Bounce: Expression on Life


Disability is only the Introduction
In seeking to describe the phenomenon that is the Arts and Disability Forum Belfast week long events I thought of the glass ceiling. Instead the forum has the capacity to have everyone engage with disability issues and reflect on very ones disability of one kind an another. So I came up with the concept of us walking uncomfortably on our own eggshells. No-one is immune from a disability and health issues encroach into everyone’s daily existence. Disability rights have meant there has been an annexing of disability into categories and a spectrum of mis-functions. There arises a collective of the separation on each form of disability which is summoned to lobby and integrate with the medical and emotional practices that need to be confronted.
Experience Expressed
Expression in this pieces title is Experience mostly recited through the vast array of arts medium seen, heard, signaled, felt, spoken, tasted is of all the sensations acting on us.
It gives each a sense of understanding, appreciation, acuteness, a things worth, security, isolation from the world and nature which is our space.

Bounce happen to collect a body of people whose disabilities have given them insights and factors to contend with others have only partial awareness of. By expressing their life and using it as an abundant well of emotional penetrating intelligence the life we live in is greatly enhanced and appreciation while understanding is only part of the interplay all enjoy the fact complexities of being are infinite.

I for one cannot imagine the millisecond upon millisecond of a severely disabled persons life, building those evaporating moments together into billions and trillion billions of time it is hard to imagine but it is traveling along every bit as linear as anyone’s. The split seconds alter when bodies behaviours are interrupted, disconnected from the signals of a mind whose life has been managing another story than the one we are used too. Inexplicably so, uncontrollably signals are pushed along damage of the creation of God to persist in exacting all that is good.


If these spasms could speak by Robert Softley A Creative Scotland with The Arches production. Producer Bruce Strachan Director Sam Rowe.
In performance the capsule that Robert Softley has put together as an active one hour play is astonishing in its connectivity and guidance. Where ignorance and unknowing are challenged; the audience in the first instance want to be informed and share collectively and internally the feelings washing through the space Robert occupies and envelops. He packages up from other disabled persons individual stories drawing them into his own story.
Characteristic of a pragmatic Scotsman he self deprecatingly takes the piss out of his different set of issues in contrast to most of the audience by starting out with the fact his speech is imparted and on a backdrop screen methodically and incrementally his words are scattered as text up on the screen. We notice later on that this is replaced as we learn quickly Roberts mode of speech irregular as it may seem.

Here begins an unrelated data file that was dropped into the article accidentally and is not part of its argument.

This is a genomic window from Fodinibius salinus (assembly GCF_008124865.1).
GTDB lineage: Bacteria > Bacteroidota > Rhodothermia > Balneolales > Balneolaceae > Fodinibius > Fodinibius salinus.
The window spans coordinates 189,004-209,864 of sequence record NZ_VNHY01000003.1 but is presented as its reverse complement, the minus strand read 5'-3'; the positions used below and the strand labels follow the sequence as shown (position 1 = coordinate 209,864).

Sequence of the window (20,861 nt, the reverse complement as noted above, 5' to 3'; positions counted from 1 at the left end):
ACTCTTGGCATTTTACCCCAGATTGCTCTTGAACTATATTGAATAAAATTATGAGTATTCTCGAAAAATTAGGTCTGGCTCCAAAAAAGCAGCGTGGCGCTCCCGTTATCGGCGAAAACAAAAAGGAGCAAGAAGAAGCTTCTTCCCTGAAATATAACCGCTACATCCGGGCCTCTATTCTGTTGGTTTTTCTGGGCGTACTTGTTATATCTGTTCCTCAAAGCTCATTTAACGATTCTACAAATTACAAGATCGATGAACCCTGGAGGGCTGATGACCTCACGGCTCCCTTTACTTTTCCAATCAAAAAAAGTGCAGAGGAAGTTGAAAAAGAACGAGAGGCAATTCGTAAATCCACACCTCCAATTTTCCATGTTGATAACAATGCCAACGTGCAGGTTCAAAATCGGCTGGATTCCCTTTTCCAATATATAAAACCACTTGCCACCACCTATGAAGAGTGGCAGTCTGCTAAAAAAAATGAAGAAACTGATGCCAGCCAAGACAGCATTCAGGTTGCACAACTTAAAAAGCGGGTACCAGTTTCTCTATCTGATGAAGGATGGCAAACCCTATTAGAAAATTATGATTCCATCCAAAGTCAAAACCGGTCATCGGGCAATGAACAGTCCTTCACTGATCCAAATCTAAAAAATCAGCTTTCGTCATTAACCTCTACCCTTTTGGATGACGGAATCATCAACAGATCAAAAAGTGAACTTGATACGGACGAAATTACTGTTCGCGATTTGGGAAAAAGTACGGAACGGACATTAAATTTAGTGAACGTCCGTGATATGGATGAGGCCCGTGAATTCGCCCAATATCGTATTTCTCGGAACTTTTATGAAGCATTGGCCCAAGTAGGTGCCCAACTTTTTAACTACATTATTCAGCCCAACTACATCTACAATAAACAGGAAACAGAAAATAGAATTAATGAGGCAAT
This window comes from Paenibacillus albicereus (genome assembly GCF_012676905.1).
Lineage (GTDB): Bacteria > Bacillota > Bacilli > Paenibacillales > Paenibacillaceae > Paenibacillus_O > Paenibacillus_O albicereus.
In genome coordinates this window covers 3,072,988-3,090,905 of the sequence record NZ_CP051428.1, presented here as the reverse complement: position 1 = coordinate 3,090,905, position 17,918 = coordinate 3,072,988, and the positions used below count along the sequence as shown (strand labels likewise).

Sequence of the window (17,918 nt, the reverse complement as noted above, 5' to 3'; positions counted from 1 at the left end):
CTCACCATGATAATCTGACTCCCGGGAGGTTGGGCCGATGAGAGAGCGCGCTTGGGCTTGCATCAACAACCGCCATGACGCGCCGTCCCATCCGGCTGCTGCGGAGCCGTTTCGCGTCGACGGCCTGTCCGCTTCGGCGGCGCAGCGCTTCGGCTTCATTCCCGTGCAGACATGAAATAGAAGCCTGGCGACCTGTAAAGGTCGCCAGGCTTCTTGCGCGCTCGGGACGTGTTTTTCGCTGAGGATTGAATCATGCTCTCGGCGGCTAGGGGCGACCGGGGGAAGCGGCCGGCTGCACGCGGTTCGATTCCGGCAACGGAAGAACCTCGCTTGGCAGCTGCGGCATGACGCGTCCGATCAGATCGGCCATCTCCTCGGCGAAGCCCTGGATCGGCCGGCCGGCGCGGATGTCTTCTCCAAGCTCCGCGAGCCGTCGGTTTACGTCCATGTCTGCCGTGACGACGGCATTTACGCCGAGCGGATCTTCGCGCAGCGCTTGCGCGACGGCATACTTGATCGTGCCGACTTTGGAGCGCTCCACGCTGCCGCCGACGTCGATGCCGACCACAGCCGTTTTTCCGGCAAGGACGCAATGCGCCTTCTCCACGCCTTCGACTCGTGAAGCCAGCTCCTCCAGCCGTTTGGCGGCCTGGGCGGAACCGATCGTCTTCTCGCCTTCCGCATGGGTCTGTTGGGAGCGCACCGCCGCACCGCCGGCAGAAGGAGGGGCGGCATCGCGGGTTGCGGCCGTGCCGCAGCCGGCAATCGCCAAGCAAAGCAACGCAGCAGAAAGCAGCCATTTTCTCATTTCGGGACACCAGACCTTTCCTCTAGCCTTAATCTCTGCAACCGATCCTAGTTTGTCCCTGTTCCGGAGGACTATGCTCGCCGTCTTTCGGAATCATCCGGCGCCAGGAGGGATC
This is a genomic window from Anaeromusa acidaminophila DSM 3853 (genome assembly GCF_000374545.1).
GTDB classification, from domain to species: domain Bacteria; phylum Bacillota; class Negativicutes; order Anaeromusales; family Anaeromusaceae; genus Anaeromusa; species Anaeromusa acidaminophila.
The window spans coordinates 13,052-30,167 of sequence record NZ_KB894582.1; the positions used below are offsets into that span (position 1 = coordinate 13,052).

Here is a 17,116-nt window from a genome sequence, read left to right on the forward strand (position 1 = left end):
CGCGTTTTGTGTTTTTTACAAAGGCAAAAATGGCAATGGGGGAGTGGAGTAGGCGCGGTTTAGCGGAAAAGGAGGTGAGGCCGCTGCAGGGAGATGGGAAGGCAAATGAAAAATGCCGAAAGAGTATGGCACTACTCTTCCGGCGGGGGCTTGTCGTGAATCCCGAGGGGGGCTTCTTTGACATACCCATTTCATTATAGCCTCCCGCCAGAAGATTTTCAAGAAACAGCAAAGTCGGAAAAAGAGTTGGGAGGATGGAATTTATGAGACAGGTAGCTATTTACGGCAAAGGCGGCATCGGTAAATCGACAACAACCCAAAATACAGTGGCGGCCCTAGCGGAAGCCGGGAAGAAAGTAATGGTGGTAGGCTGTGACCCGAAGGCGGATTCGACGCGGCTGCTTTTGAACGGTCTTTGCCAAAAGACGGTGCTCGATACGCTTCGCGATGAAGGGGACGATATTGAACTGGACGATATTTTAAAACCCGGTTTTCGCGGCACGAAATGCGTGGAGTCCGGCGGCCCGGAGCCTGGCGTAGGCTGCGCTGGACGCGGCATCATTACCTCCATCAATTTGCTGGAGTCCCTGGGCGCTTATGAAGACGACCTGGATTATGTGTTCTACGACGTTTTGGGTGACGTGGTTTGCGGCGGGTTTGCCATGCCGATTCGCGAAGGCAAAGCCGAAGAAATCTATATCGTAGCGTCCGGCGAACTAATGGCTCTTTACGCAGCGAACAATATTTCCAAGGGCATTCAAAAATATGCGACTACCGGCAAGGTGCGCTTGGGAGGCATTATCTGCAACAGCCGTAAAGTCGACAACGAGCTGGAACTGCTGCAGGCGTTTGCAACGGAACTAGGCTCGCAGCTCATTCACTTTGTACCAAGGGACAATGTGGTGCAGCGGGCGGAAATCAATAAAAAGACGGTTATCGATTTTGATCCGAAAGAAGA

Cerebal palsy is not a word or disability it is easy to get your tongue around he points out and he builds a picture of food and drink parameters that he needs to fuel his very very active body spasms which are un programmable and as a consequence proteins are burnt to deal with the amount of convulsions no matter how small or insignificant they are at different times.

Robert asks the audience to consider his body this way and to note how muscle toned it makes him as he surveys the arrival of some additional fat or paunch like middle age spread. Explaining his sexual desires and his hitting it of with partners of the same and different sex, the dialogue satiates our desire to know how his sex life differs. His life he says is of being continually horn but with some random nods and sex organ dis behaviours to cope with which only enlighten and displace the daily routine and the puts in place a rationality that this is like all urges of the kind pleasure filled and satiating. He gulps with delight and spits out, not literally you fool! his diatribe on the ups and downs and sideways and back enjoyments and pains of sexual pairing. Everyone is filling the room with laughter and feeding back to Robert our own heartfelt anxieties and our stumbling onto unexpected locations of pleasure with sparks and flames burning and going out when something pisses on the love from our immutable senses.
A love found by looking is his message.
Everyone shares this connection and the boundaries and eggshells are forgotten as we throw our vocalized laughter and cheers as a prove life of encounter with Robert. Our feelings and consequently our appreciation has been taken to another level in this seemingly minor act of theatre. It is immense and will long remain with everyone in the room.
Medical Know How
Expressed and implicit in Robert Softleys story is to educate us all and to share with individuals coping with variations of mis-function how important for them to have a voice and use it. A proposal by Doctors to have him fitted with calipers to stretch his legs as a teenager told of the reaction this had from Robert. Strongly he refused this treatment allying it to pain and pointlessness completely misunderstood by health care professionals.
You could feel the grief in the room of folk considering what those who have not been able to assess and voice their views must have suffered not simply endured. Such was the graphic means and theatrical sharpness this and other basic acts of mindless physicians trying to make corrections – and Robert compared their approach to fixing cars – were driven like nails fixing us under the impressed gravity of the facts conveyed succinctly and admirably by Robert. It was more than observational humour or light touch statement making. It was multi-coloured content, beneath the flesh irascible contagious warmth for humans and our multitude of cords and nerves were ironically fixed and furiously delivering in rapid superenergised rapid sequence to our minds, the Cerebal cortex it elevated the continuum of the evolving panoply of emotions building and building in fre spaces of our minds new information linked God knows how between us amongst us and in us.